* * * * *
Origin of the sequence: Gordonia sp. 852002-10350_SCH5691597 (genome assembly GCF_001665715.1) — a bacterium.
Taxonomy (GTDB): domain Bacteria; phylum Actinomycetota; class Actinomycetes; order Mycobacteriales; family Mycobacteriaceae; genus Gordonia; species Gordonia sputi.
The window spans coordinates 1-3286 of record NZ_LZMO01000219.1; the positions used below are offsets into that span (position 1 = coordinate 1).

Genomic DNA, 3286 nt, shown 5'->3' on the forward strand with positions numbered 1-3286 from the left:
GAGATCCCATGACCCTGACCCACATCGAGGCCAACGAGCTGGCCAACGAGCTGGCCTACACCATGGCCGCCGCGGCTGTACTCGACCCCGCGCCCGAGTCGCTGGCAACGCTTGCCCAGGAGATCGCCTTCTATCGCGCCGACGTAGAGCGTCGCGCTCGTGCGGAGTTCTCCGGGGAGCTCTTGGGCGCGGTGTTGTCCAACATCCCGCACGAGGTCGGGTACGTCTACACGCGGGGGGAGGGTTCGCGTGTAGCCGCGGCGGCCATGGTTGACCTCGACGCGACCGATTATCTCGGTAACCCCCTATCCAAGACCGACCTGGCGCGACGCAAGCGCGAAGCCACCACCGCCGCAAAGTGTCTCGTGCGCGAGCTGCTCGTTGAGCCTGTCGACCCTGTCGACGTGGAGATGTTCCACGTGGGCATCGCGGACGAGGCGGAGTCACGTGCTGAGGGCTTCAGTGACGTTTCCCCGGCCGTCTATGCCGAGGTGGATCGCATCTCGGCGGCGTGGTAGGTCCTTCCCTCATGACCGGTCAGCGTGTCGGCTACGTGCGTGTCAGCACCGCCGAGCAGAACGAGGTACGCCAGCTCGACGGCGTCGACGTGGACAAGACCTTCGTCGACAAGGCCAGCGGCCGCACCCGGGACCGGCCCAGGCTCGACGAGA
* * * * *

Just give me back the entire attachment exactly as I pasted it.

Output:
Origin of the sequence: Gordonia sp. 852002-10350_SCH5691597 (genome assembly GCF_001665715.1) — a bacterium.
Taxonomy (GTDB): domain Bacteria; phylum Actinomycetota; class Actinomycetes; order Mycobacteriales; family Mycobacteriaceae; genus Gordonia; species Gordonia sputi.
The window spans coordinates 1-3286 of record NZ_LZMO01000219.1; the positions used below are offsets into that span (position 1 = coordinate 1).

Genomic DNA, 3286 nt, shown 5'->3' on the forward strand with positions numbered 1-3286 from the left:
GAGATCCCATGACCCTGACCCACATCGAGGCCAACGAGCTGGCCAACGAGCTGGCCTACACCATGGCCGCCGCGGCTGTACTCGACCCCGCGCCCGAGTCGCTGGCAACGCTTGCCCAGGAGATCGCCTTCTATCGCGCCGACGTAGAGCGTCGCGCTCGTGCGGAGTTCTCCGGGGAGCTCTTGGGCGCGGTGTTGTCCAACATCCCGCACGAGGTCGGGTACGTCTACACGCGGGGGGAGGGTTCGCGTGTAGCCGCGGCGGCCATGGTTGACCTCGACGCGACCGATTATCTCGGTAACCCCCTATCCAAGACCGACCTGGCGCGACGCAAGCGCGAAGCCACCACCGCCGCAAAGTGTCTCGTGCGCGAGCTGCTCGTTGAGCCTGTCGACCCTGTCGACGTGGAGATGTTCCACGTGGGCATCGCGGACGAGGCGGAGTCACGTGCTGAGGGCTTCAGTGACGTTTCCCCGGCCGTCTATGCCGAGGTGGATCGCATCTCGGCGGCGTGGTAGGTCCTTCCCTCATGACCGGTCAGCGTGTCGGCTACGTGCGTGTCAGCACCGCCGAGCAGAACGAGGTACGCCAGCTCGACGGCGTCGACGTGGACAAGACCTTCGTCGACAAGGCCAGCGGCCGCACCCGGGACCGGCCCAGGCTCGACGAGA